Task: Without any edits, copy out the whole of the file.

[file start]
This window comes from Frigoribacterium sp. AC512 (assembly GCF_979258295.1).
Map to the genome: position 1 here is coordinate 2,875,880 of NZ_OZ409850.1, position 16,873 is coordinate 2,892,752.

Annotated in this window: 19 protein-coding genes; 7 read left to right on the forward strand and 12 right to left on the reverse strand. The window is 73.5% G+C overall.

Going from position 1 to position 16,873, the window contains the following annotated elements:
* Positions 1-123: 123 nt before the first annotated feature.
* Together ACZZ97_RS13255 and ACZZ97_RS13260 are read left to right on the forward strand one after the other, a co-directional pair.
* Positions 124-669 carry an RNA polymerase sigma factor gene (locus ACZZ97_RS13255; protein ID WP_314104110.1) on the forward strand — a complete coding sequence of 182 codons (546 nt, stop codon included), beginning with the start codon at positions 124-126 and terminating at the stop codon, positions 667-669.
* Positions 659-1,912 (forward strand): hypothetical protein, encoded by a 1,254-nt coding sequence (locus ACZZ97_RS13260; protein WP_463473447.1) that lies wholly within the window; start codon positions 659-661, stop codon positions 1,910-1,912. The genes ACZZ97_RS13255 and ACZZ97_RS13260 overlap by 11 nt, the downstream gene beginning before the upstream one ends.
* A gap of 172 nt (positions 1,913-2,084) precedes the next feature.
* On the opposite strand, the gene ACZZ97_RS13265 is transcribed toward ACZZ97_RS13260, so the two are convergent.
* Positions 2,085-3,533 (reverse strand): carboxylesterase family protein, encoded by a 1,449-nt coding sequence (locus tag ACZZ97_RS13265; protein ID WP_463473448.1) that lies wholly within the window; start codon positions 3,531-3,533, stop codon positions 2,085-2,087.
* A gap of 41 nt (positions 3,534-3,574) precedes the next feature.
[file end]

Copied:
This window comes from Frigoribacterium sp. AC512 (assembly GCF_979258295.1).
Map to the genome: position 1 here is coordinate 2,875,880 of NZ_OZ409850.1, position 16,873 is coordinate 2,892,752.

Annotated in this window: 19 protein-coding genes; 7 read left to right on the forward strand and 12 right to left on the reverse strand. The window is 73.5% G+C overall.

Going from position 1 to position 16,873, the window contains the following annotated elements:
* Positions 1-123: 123 nt before the first annotated feature.
* Together ACZZ97_RS13255 and ACZZ97_RS13260 are read left to right on the forward strand one after the other, a co-directional pair.
* Positions 124-669 carry an RNA polymerase sigma factor gene (locus ACZZ97_RS13255; protein ID WP_314104110.1) on the forward strand — a complete coding sequence of 182 codons (546 nt, stop codon included), beginning with the start codon at positions 124-126 and terminating at the stop codon, positions 667-669.
* Positions 659-1,912 (forward strand): hypothetical protein, encoded by a 1,254-nt coding sequence (locus ACZZ97_RS13260; protein WP_463473447.1) that lies wholly within the window; start codon positions 659-661, stop codon positions 1,910-1,912. The genes ACZZ97_RS13255 and ACZZ97_RS13260 overlap by 11 nt, the downstream gene beginning before the upstream one ends.
* A gap of 172 nt (positions 1,913-2,084) precedes the next feature.
* On the opposite strand, the gene ACZZ97_RS13265 is transcribed toward ACZZ97_RS13260, so the two are convergent.
* Positions 2,085-3,533 (reverse strand): carboxylesterase family protein, encoded by a 1,449-nt coding sequence (locus tag ACZZ97_RS13265; protein ID WP_463473448.1) that lies wholly within the window; start codon positions 3,531-3,533, stop codon positions 2,085-2,087.
* A gap of 41 nt (positions 3,534-3,574) precedes the next feature.